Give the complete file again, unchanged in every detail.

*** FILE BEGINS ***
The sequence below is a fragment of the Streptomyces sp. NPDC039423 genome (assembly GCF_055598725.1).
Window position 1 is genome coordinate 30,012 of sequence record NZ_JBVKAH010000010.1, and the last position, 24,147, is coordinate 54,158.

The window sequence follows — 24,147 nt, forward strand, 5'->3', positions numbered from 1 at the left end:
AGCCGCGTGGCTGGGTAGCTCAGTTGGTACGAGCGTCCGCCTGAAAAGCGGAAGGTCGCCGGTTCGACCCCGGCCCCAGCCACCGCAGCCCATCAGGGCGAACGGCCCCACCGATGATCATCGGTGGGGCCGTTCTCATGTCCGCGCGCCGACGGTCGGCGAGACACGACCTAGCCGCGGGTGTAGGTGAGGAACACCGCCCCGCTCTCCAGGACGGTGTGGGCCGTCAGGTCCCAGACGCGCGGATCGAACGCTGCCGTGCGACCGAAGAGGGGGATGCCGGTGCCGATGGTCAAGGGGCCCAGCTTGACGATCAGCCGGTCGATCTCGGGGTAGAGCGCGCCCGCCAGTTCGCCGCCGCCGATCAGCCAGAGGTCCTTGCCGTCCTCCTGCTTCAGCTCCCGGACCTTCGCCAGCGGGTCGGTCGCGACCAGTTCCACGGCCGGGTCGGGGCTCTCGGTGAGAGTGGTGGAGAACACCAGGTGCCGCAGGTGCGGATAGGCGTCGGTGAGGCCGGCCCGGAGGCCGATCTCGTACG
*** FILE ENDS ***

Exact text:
The sequence below is a fragment of the Streptomyces sp. NPDC039423 genome (assembly GCF_055598725.1).
Window position 1 is genome coordinate 30,012 of sequence record NZ_JBVKAH010000010.1, and the last position, 24,147, is coordinate 54,158.

The window sequence follows — 24,147 nt, forward strand, 5'->3', positions numbered from 1 at the left end:
AGCCGCGTGGCTGGGTAGCTCAGTTGGTACGAGCGTCCGCCTGAAAAGCGGAAGGTCGCCGGTTCGACCCCGGCCCCAGCCACCGCAGCCCATCAGGGCGAACGGCCCCACCGATGATCATCGGTGGGGCCGTTCTCATGTCCGCGCGCCGACGGTCGGCGAGACACGACCTAGCCGCGGGTGTAGGTGAGGAACACCGCCCCGCTCTCCAGGACGGTGTGGGCCGTCAGGTCCCAGACGCGCGGATCGAACGCTGCCGTGCGACCGAAGAGGGGGATGCCGGTGCCGATGGTCAAGGGGCCCAGCTTGACGATCAGCCGGTCGATCTCGGGGTAGAGCGCGCCCGCCAGTTCGCCGCCGCCGATCAGCCAGAGGTCCTTGCCGTCCTCCTGCTTCAGCTCCCGGACCTTCGCCAGCGGGTCGGTCGCGACCAGTTCCACGGCCGGGTCGGGGCTCTCGGTGAGAGTGGTGGAGAACACCAGGTGCCGCAGGTGCGGATAGGCGTCGGTGAGGCCGGCCCGGAGGCCGATCTCGTACG